Subjects and methods

Description of the ADNI

The ADNI is a large, multicenter, longitudinal neuroimaging and biomarker study, launched in 2004,18, 19, 20 with a primary goal to characterize cognitive functioning and AD in older adults with longitudinal clinical assessments, multiple modality neuroimaging and blood, urine and cerebrospinal fluid (CSF) molecular and biochemical biomarkers. Participants received baseline and periodic physical and neurological examinations, standardized neuropsychological assessments, apolipoprotein E (APOE) genotyping and they provided biofluid samples throughout the study.21, 22 Imaging (magnetic resonance imaging and for a subset, 18F-fluorodeoxyglucose positron emission tomography and 11C-Pittsburgh compound B positron emission tomography) is performed at baseline and at regular intervals thereafter.20 The procedures for this study were approved by institutional review boards of all participating institutions. All subjects gave written, informed consent for all procedures before participation.


The total ADNI cohort includes 819 older adults, 55 to 90 years old, who met entry criteria for a clinical diagnosis of normal cognition, amnestic mild cognitive impairment (MCI) or probable AD.19 Participants with AD met National Institute of Neurological and Communication Disorders/Alzheimer's Disease and Related Disorders Association criteria for probable AD and had a Mini-Mental State Examination score between 20 and 26 and a global Clinical Dementia Rating (CDR) of 0.5 or 1.0 and, therefore, were only mildly impaired at baseline. Inclusion criteria for participants with MCI included memory complaint and abnormal memory score on the Wechsler Memory Scale, Mini-Mental Sate Examination score between 24 and 30 and a CDR of 0.5 with a Memory Box score of at least 0.5.

People with significant current psychiatric illness were ineligible to participate in ADNI and thus only participants with no more than mild depression, anxiety or other symptoms were enrolled. Specific exclusion criteria for all participants included major mood disorder within a year of screening, a score of 6 on the Geriatric Depression Scale (GDS),23, 24 history of schizophrenia, alcohol or substance abuse within the past 2 years, and for AD and MCI participants, any psychosis, agitation or behavior problems. For a review and more details on inclusion and exclusion criteria, see Mueller et al.25 and http://www.adni-info.org/.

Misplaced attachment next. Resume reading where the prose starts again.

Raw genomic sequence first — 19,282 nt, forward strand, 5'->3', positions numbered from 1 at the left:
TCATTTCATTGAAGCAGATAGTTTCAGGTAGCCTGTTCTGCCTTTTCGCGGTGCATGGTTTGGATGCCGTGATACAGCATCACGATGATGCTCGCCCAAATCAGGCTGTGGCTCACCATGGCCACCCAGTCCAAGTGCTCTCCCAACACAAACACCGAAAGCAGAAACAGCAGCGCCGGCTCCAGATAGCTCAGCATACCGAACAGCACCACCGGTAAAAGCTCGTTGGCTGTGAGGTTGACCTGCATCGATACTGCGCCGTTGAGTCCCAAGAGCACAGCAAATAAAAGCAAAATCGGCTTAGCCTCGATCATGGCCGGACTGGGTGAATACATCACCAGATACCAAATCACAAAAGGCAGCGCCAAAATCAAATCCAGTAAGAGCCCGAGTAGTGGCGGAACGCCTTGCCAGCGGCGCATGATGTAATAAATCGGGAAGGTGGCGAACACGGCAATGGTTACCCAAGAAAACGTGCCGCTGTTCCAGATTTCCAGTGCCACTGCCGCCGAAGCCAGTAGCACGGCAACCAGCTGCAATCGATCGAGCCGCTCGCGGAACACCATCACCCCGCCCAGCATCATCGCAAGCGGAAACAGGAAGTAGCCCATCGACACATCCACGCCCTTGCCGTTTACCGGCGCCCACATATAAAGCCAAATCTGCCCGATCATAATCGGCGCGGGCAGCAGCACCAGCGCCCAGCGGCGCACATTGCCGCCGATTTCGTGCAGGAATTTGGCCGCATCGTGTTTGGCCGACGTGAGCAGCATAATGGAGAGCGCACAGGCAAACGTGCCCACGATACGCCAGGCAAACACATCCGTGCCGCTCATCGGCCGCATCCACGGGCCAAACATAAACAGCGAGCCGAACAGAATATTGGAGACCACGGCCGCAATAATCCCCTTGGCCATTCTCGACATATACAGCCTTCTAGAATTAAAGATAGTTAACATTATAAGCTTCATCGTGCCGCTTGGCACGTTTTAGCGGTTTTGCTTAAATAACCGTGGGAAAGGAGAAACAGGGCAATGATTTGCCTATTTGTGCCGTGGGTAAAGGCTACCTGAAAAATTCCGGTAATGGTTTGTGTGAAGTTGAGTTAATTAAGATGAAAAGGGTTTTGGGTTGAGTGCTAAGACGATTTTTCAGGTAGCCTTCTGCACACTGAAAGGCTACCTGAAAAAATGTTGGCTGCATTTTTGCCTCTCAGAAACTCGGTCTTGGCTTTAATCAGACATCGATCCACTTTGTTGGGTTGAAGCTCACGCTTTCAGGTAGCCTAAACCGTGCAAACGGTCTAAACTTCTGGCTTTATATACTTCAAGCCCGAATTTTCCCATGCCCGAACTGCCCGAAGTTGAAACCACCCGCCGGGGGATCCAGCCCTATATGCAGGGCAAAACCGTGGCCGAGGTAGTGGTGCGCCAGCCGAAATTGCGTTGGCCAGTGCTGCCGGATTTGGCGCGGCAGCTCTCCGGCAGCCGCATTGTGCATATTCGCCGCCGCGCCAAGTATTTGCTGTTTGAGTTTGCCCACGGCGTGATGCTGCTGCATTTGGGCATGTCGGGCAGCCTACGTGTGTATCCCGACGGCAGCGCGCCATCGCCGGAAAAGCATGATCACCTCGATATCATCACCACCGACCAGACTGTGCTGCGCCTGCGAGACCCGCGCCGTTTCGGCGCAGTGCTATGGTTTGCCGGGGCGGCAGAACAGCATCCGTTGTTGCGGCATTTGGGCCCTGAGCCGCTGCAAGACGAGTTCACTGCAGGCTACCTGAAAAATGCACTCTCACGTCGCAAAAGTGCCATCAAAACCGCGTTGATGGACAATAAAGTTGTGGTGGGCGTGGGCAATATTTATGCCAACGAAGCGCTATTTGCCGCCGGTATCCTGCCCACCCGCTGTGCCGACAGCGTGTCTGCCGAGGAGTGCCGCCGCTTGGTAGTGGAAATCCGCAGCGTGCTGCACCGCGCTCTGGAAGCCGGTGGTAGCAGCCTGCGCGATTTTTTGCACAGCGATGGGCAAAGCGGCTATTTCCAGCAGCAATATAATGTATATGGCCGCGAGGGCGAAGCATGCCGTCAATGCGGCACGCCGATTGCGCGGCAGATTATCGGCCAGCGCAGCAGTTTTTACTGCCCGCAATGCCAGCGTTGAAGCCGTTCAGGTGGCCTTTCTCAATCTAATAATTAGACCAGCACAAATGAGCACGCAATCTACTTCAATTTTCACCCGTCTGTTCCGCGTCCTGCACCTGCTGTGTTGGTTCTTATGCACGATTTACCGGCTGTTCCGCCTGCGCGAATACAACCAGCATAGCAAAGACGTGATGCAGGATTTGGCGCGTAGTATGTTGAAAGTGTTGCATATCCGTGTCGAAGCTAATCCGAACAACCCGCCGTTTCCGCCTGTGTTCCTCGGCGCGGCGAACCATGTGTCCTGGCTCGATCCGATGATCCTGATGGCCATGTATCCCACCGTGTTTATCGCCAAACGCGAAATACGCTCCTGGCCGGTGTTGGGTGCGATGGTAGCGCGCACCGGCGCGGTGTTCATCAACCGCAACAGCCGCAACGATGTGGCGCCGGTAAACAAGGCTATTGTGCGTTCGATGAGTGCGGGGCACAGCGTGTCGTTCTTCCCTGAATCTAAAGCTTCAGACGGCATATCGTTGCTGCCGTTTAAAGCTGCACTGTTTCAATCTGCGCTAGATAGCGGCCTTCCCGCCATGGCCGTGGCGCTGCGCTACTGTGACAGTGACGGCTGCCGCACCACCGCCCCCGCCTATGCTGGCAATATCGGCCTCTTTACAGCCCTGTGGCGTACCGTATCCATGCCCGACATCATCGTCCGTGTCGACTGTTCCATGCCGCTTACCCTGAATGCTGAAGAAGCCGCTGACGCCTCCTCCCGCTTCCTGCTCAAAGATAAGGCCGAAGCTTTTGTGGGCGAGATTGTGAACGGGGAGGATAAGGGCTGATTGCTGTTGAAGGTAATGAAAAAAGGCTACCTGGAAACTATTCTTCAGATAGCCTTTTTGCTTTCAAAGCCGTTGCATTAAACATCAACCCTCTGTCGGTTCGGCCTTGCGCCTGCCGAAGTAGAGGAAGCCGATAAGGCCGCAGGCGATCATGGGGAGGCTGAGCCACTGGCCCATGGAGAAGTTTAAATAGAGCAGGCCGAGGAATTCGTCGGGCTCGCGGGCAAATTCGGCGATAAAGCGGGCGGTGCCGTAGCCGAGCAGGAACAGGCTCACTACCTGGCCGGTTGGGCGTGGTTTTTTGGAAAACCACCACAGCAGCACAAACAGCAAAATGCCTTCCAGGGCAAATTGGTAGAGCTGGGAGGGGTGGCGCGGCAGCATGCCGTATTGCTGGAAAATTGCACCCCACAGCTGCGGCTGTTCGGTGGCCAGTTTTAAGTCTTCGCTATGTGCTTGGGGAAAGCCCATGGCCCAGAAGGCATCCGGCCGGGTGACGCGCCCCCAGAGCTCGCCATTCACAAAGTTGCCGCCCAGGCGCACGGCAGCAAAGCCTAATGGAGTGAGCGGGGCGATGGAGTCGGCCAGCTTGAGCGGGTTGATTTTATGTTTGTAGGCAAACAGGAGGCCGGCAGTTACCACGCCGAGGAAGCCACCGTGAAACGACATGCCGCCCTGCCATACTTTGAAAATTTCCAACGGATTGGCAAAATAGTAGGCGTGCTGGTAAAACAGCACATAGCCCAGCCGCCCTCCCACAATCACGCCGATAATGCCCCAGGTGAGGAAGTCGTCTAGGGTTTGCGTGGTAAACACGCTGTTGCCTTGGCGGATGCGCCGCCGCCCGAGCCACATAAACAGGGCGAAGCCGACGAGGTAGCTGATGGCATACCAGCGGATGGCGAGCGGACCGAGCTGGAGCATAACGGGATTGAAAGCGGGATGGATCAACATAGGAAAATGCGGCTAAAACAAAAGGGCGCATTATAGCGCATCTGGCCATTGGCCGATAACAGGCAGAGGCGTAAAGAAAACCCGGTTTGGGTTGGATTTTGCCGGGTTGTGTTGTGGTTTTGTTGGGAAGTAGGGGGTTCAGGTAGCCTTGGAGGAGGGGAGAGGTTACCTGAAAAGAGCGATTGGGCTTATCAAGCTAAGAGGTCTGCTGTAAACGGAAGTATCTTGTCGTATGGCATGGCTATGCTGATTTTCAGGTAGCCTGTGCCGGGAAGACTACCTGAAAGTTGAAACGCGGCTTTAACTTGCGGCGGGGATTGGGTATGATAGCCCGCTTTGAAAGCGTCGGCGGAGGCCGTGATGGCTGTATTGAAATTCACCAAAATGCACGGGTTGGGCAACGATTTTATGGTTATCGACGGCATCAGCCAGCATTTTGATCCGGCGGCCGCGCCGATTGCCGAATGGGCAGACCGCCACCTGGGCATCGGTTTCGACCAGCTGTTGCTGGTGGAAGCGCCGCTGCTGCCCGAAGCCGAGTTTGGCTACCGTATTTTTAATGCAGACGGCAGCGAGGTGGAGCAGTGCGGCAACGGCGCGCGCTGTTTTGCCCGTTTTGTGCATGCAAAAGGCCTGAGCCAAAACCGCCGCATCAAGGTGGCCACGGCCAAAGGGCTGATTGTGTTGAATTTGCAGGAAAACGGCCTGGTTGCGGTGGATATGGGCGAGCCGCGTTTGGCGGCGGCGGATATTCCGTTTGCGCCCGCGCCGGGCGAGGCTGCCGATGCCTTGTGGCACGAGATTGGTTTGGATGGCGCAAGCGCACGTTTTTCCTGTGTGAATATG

The multi-analyte biochemical panel assays used here were conducted in a subsample of 566 ADNI participants, including 396 with MCI, 112 with AD and 58 with normal cognition. Subsampling was necessary because of budgetary constraints. Samples were selected to enrich for MCI cases and cases with additional biomarker end points (for example, CSF amyloid-β and -τ and amyloid neuroimaging) to be used in separate analyses. Table 1 presents demographic and clinical characteristics of the sample used here.

Table 1: Demographic and clinical data for ADNI plasma biomarker cohort

Assessments of depression and cognition

The primary outcome measure of depressive symptoms was the short version of the GDS.26 This 15-item self report form has demonstrated robust validity for depression in older adults,24, 26 including those with MCI,27 although its reliability may diminish in people with dementia.28 One item in the GDS asks if the subject feels he/she has more memory problems than most. Given the frequency of memory complaints in ADNI, this item was excluded from the total score that was used in analyses here.

The ADNI protocol includes a comprehensive assessment of cognitive functioning with particular emphasis on domains relevant to AD. A full description is available at http://www.adni-info.org/Scientists/CognitiveTesting.aspx. Clinical data from the baseline and 12-month assessments were used. To control for potentially confounding effects of cognitive syndrome on outcome measures of depression in participants with AD, MCI and normal cognition, the CDR Sum-of-Boxes score was included as a covariate in statistical analyses.29 The CDR is a structured interview assessing functional status in the domains of memory, orientation, judgment and problem solving, home and hobbies and personal care.

Plasma sampling and biochemical multi-analyte panel